Over the past two years, the U.S. Securities and Exchange Commission (SEC) has shown it’s willing to flex its muscles against cryptocurrency token sales it perceives as unregistered securities offerings. Yet one official in the Commission’s leadership wants to make such flexing less common.
That official is SEC Commissioner Hester Peirce, who during a February 6th presentation at the International Blockchain Congress in Chicago revealed she had created a formal proposal to enact “safe harbor” rules for token projects in the U.S.
During her new remarks, Commissioner Peirce specifically called for the creation of a three-year grace period during which enterprises could sell tokens without being subject to the SEC’s unregistered securities rules.
A Pathway to Maturity and Liquidity
Notably, Commissioner Peirce argued that “whether a token is offered or sold as a security is not static.”
For example, the SEC has determined last year that over time EOS evolved from an unregistered securities offering into a sufficiently decentralized cryptocurrency.
As such, the commissioner proposed that token enterprises should be given a grace window to allow an “initial development team” to achieve not only network maturity but also liquidity:
“Admittedly, the liquidity condition may surprise observers of SEC staff positions in which attempts to facilitate secondary trading have been viewed as indicia of a securities offering. In the context of the safe harbor, by contrast, secondary trading is recognized as necessary both to get tokens into the hands of people that will use them and offer developers and people who provide services on the network a way to exchange their tokens for fiat or cryptocurrency.”
As Commissioner Peirce envisions it, a safe harbor system in the U.S. wouldn’t mean open season for low-quality or bad faith projects to materialize, insofar as offenders would be barred from the protections.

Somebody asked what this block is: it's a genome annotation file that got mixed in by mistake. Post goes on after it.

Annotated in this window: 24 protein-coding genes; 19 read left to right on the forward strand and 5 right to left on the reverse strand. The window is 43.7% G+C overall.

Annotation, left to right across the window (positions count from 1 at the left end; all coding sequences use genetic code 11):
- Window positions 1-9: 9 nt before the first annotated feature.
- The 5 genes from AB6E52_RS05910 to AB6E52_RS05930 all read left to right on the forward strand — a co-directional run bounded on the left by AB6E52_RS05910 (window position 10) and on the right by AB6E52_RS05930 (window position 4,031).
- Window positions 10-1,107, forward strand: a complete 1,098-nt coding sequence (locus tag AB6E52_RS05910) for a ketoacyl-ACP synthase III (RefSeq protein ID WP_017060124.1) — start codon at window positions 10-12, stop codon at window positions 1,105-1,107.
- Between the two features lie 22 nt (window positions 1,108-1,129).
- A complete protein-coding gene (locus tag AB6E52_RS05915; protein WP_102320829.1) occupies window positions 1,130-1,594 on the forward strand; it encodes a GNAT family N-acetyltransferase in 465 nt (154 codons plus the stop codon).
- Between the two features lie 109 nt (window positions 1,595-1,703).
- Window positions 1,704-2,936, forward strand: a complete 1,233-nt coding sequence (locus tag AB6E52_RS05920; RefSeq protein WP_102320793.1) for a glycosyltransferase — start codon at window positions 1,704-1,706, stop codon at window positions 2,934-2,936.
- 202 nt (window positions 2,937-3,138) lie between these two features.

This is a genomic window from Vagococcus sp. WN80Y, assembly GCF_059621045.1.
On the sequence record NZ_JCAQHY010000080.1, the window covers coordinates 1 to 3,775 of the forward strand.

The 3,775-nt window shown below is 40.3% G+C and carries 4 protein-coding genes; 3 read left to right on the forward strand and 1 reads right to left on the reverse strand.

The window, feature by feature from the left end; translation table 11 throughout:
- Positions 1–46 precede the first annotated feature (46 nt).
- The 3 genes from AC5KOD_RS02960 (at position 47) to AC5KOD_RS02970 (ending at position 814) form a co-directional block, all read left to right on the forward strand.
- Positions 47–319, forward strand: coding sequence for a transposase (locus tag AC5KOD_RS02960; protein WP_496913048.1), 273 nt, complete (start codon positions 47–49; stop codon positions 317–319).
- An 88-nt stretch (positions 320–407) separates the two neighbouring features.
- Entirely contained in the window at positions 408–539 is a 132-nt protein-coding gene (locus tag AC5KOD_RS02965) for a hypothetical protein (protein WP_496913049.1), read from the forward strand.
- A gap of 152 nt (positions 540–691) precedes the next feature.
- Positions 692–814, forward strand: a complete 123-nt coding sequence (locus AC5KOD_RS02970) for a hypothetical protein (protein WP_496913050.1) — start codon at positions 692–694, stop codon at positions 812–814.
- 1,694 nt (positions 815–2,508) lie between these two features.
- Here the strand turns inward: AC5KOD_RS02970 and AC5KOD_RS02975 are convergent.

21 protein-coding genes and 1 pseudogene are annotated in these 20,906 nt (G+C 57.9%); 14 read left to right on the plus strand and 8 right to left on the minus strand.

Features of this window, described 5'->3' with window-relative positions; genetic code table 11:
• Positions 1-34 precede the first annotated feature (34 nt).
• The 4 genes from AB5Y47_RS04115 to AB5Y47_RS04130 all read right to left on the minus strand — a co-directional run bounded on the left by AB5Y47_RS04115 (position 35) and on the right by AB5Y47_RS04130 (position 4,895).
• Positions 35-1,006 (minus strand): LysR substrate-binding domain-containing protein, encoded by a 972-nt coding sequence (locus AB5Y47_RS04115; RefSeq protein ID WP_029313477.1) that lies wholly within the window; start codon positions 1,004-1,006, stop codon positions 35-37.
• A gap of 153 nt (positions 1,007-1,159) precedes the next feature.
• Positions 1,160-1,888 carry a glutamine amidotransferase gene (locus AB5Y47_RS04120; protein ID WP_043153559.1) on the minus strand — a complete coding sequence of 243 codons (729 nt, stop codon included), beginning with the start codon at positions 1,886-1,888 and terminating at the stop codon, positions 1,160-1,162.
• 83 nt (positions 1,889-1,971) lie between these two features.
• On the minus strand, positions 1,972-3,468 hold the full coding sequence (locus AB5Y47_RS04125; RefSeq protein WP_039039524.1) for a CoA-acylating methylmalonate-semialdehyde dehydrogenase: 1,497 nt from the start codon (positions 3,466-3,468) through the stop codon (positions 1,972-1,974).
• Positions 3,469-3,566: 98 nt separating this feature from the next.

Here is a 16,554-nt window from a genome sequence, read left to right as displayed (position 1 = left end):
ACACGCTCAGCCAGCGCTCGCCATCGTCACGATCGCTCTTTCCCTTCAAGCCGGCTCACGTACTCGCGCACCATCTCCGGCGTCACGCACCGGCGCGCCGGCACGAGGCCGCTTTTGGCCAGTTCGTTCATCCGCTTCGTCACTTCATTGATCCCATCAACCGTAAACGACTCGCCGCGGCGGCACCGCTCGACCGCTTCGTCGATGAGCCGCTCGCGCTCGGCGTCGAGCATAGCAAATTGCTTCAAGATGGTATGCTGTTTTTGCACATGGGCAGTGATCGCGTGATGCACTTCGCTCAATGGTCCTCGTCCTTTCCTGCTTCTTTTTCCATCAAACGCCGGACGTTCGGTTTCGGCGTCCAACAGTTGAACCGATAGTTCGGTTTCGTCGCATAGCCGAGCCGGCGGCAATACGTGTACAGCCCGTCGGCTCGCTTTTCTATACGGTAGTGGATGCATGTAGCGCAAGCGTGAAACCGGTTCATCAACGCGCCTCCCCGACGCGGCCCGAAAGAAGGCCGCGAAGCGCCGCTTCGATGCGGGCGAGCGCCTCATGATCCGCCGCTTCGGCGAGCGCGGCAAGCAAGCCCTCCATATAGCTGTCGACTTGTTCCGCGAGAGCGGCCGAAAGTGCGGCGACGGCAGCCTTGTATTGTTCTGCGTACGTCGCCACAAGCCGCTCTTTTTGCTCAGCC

“The safe harbor is also designed to protect token purchasers by requiring disclosures tailored to the needs of the purchasers and preserving the application of the anti-fraud provisions of the federal securities laws,”
Naturally, the projects that stand to gain the most from this kind of safe harbor system are ones that haven’t yet launched.
In other words, safe harbor rules wouldn’t help other projects like EOS unwind the SEC interactions they’ve already endured. However, such regulation would undoubtedly make projects more comfortable launching decentralized tokens offerings on a platform like Ethereum.
And speaking of Ethereum, it’s a particularly interesting project to consider here with regard to the status or non-status of its native asset, ether, as a security.
At this point the SEC doesn’t view ETH as a security, that much is known. Yet it’s clear that element’s of the Commission’s leadership believe a cryptocurrency’s security status can fluctuate, which has interesting implications for Ethereum 2.0.
Last fall Heath Tarbert, the Chairman of the U.S. Commodity Futures Trading Commission, said that the CFTC was exploring whether ether would remain as a commodity under U.S. law upon the transition to the Ethereum 2.0 blockchain scheduled to begin this year.
“That’s exactly the kind of analysis that that we’re undertaking and the SEC is undertaking right now,” Tarbert noted.
That seemed like a frank admission of the realm of possibilities rather than a hint at any sort of impending regulatory clamp down. Even still, hypothetically consider if Commissioner Peirce did get a safe harbor instituted in short order. In that case, ETH 2.0 would have legal cover regardless of what the big U.S. financial regulators thought at the time.
Alas, with her latest proposal Commissioner Peirce, or “Crypto Mom” as some call her, has further entrenched herself as a mainstream darling for many cryptoeconomy stakeholders.
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